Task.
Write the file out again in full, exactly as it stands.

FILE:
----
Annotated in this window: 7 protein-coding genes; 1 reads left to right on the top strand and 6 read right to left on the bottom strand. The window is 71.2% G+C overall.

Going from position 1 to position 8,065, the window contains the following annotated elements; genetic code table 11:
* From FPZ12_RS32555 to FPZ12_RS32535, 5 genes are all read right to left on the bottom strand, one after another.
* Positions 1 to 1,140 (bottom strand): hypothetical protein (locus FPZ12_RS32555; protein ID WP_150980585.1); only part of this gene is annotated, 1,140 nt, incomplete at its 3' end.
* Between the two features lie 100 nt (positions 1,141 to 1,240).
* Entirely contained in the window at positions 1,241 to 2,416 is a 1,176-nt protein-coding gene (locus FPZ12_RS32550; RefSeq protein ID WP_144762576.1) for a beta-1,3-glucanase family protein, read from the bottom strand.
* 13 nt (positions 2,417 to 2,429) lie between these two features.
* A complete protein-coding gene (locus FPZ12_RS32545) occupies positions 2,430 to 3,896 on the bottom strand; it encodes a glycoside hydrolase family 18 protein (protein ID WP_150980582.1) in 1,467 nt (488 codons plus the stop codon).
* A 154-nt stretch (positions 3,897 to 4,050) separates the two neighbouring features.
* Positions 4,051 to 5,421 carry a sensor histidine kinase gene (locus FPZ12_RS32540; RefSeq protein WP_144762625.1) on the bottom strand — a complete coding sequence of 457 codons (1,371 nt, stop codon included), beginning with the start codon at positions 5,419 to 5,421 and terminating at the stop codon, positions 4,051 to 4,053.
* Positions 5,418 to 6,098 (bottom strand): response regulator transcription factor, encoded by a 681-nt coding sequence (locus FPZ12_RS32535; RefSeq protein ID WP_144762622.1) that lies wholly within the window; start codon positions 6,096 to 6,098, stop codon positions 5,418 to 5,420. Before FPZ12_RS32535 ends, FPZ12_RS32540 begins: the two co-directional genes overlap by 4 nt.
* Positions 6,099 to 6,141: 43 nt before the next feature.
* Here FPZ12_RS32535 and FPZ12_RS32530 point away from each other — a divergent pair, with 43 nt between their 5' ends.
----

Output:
Annotated in this window: 7 protein-coding genes; 1 reads left to right on the top strand and 6 read right to left on the bottom strand. The window is 71.2% G+C overall.

Going from position 1 to position 8,065, the window contains the following annotated elements; genetic code table 11:
* From FPZ12_RS32555 to FPZ12_RS32535, 5 genes are all read right to left on the bottom strand, one after another.
* Positions 1 to 1,140 (bottom strand): hypothetical protein (locus FPZ12_RS32555; protein ID WP_150980585.1); only part of this gene is annotated, 1,140 nt, incomplete at its 3' end.
* Between the two features lie 100 nt (positions 1,141 to 1,240).
* Entirely contained in the window at positions 1,241 to 2,416 is a 1,176-nt protein-coding gene (locus FPZ12_RS32550; RefSeq protein ID WP_144762576.1) for a beta-1,3-glucanase family protein, read from the bottom strand.
* 13 nt (positions 2,417 to 2,429) lie between these two features.
* A complete protein-coding gene (locus FPZ12_RS32545) occupies positions 2,430 to 3,896 on the bottom strand; it encodes a glycoside hydrolase family 18 protein (protein ID WP_150980582.1) in 1,467 nt (488 codons plus the stop codon).
* A 154-nt stretch (positions 3,897 to 4,050) separates the two neighbouring features.
* Positions 4,051 to 5,421 carry a sensor histidine kinase gene (locus FPZ12_RS32540; RefSeq protein WP_144762625.1) on the bottom strand — a complete coding sequence of 457 codons (1,371 nt, stop codon included), beginning with the start codon at positions 5,419 to 5,421 and terminating at the stop codon, positions 4,051 to 4,053.
* Positions 5,418 to 6,098 (bottom strand): response regulator transcription factor, encoded by a 681-nt coding sequence (locus FPZ12_RS32535; RefSeq protein ID WP_144762622.1) that lies wholly within the window; start codon positions 6,096 to 6,098, stop codon positions 5,418 to 5,420. Before FPZ12_RS32535 ends, FPZ12_RS32540 begins: the two co-directional genes overlap by 4 nt.
* Positions 6,099 to 6,141: 43 nt before the next feature.
* Here FPZ12_RS32535 and FPZ12_RS32530 point away from each other — a divergent pair, with 43 nt between their 5' ends.